The pandemic, protests and economic upheaval have forced many marketers to turn seemingly endless pivots into pirouettes.
In a recent panel discussion hosted by leadership consulting firm Spencer Stuart, top marketers in the U.S., Brazil and Singapore came together to discuss remote leadership, devising the best strategies for navigating the current environment while maintaining a long-term perspective.
“The debate for marketing leaders feels more urgent than ever,” said host Richard Sanderson, a consultant at Spencer Stuart, who noted that the summit was initially intended to address the challenges of the coming decade. Now, however, “it feels hard to look even beyond this year, let alone five years out,” Sanderson said.
Panelists included Janey Whiteside, chief customer officer at Walmart; Erica Kerner, head of marketing strategies and partnerships for the Asia sports media platform ONE Championship; and Silvia Lagnado, sustainable growth officer at Natura &Co, which owns beauty brands Aesop, Avon and the Body Shop.
“For us, nothing has changed and everything has changed,” Whiteside said. That line will likely resonate with marketers who have seen shifts in consumer trends both amplify and accelerate during quarantine.
This is especially applicable for people’s willingness to buy goods online. Last month, for instance, Walmart reported that U.S. ecommerce sales nearly doubled during Q2 of 2020, jumping 97%. The retailer’s total revenue increased 5.6% to $137.7 billion.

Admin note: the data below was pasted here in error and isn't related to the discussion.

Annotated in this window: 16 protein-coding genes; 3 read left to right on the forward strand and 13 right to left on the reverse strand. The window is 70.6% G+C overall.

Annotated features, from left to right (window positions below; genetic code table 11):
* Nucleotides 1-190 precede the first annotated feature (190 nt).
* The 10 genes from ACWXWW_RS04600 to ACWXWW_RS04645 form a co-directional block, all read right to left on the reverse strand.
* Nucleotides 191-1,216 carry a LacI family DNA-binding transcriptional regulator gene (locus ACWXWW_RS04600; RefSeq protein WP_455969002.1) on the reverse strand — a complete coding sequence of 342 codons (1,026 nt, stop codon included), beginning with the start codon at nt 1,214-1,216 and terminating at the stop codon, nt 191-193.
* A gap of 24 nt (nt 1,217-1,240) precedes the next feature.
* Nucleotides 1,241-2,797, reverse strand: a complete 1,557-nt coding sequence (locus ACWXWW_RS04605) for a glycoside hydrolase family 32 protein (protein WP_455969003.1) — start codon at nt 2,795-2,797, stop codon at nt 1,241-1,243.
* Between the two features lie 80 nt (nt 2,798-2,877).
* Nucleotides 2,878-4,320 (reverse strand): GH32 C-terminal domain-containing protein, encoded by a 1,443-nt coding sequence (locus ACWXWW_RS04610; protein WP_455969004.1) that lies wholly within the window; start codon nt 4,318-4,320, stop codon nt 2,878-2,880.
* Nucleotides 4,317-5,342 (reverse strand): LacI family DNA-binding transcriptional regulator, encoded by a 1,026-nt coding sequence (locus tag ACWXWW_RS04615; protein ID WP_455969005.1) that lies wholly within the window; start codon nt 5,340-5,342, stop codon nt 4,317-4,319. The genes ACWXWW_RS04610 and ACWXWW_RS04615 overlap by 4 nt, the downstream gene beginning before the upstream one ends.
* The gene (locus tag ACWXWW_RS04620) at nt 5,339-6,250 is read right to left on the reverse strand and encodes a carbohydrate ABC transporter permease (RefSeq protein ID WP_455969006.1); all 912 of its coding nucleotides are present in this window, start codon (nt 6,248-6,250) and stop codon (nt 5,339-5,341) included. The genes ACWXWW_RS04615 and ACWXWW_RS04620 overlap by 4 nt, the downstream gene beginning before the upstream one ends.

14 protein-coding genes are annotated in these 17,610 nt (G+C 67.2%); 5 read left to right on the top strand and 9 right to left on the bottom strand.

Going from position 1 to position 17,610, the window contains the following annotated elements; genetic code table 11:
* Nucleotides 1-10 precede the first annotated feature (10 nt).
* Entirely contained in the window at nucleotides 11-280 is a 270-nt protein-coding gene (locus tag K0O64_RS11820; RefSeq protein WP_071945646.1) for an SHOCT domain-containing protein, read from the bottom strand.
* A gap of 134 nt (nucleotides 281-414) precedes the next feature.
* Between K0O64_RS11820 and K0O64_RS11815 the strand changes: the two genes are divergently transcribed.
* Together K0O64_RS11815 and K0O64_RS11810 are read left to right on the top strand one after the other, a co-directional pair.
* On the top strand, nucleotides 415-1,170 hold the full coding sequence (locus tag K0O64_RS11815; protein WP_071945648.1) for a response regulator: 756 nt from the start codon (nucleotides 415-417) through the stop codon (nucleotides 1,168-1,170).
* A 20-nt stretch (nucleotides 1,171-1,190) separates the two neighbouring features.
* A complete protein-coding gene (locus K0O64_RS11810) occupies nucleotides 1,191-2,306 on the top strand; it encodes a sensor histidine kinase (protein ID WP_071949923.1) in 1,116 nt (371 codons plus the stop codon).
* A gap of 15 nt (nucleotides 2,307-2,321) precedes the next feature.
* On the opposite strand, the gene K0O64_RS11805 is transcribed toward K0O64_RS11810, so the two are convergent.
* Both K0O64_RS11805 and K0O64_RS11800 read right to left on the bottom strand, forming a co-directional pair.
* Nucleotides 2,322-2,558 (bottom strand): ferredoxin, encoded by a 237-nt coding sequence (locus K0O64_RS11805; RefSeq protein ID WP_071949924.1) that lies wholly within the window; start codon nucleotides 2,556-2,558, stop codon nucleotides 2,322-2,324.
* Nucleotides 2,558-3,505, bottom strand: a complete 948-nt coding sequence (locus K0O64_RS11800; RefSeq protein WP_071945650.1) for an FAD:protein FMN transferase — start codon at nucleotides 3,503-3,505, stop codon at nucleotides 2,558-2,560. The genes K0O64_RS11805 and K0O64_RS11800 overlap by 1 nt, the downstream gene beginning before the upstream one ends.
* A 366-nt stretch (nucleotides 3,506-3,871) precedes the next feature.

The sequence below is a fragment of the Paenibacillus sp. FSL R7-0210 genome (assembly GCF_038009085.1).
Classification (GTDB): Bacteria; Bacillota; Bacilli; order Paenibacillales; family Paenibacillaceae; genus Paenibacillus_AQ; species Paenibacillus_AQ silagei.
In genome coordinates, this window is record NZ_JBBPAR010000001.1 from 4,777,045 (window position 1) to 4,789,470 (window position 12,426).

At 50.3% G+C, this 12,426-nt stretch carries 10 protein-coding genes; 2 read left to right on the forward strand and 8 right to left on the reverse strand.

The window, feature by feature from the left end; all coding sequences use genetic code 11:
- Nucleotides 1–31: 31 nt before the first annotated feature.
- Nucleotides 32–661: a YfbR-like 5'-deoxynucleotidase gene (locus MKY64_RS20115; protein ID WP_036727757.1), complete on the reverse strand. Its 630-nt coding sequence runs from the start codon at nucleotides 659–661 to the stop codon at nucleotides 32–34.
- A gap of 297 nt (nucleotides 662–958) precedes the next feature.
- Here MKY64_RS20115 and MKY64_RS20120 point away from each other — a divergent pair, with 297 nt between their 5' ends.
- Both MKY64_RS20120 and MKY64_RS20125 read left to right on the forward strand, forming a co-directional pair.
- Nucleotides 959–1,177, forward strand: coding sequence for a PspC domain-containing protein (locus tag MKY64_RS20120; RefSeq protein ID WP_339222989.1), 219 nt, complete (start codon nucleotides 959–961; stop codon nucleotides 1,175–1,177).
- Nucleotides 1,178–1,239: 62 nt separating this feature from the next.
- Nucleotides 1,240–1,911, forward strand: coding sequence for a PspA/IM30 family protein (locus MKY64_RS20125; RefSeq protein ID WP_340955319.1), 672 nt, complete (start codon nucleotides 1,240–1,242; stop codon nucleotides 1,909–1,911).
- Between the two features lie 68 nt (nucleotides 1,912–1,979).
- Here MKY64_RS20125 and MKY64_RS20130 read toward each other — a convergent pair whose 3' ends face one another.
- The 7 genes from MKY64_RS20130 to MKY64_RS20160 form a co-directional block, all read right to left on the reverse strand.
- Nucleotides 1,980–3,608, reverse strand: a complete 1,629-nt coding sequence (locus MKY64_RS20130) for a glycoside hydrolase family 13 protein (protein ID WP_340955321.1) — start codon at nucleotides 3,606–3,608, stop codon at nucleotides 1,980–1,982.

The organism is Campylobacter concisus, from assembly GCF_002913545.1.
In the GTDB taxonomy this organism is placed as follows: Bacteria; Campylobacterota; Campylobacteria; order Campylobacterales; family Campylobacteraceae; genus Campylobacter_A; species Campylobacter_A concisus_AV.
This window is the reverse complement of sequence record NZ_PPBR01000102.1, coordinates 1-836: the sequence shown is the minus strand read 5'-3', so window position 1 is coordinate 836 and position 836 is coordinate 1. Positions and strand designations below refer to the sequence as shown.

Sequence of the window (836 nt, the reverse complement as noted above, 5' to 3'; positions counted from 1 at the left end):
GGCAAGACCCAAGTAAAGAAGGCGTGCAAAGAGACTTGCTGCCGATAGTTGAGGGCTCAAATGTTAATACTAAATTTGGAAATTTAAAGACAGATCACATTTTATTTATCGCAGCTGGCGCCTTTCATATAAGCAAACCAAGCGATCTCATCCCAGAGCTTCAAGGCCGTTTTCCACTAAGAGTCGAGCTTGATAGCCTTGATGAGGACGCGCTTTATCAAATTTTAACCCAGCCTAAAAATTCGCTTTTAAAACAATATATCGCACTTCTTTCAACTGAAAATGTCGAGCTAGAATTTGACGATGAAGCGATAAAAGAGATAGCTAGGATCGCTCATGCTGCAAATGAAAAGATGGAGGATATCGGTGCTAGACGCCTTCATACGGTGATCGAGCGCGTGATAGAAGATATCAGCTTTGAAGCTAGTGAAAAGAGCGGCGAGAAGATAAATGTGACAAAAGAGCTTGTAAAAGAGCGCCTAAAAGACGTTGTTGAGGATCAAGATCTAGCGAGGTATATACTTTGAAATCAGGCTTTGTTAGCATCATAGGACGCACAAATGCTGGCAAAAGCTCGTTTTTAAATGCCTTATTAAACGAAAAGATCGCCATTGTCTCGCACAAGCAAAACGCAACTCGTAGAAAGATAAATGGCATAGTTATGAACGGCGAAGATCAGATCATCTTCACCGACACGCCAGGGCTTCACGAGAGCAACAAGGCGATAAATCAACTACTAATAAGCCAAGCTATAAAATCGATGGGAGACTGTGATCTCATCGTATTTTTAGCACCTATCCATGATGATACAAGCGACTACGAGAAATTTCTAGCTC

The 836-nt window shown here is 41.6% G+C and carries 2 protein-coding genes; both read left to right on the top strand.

Whiteside said that because customers over 50 are showing the highest rates of digital adoption, Walmart has begun producing how-to videos for ordering online and requesting grocery pickup. The clips have received millions of views, according to Whiteside.
Likewise, Natura &Co has also seen a swift migration to the web. “For us, ecommerce was tiny, and now it’s huge,” said Lagnado.
With about 6.5 million representatives around the world selling Avon products, Lagnado explained that the company has been trying to help them move online with social media training and other educational resources on digital tools. “We see direct selling moving to social selling very rapidly,” she said.
As for leading internally, Kerner said, working remotely means she’s had to be much more purposeful in reaching out to others. “I can’t just bump into someone on my team or a colleague in the hallway,” she said. “I can’t go out for lunch or a coffee with someone to make sure they’re doing OK.”
Now, she takes time out of her day to check in on members of her team since it’s not likely to occur naturally while working from home.
For more insights into the life of a marketer during this uncertain time, watch the entire conversation below:
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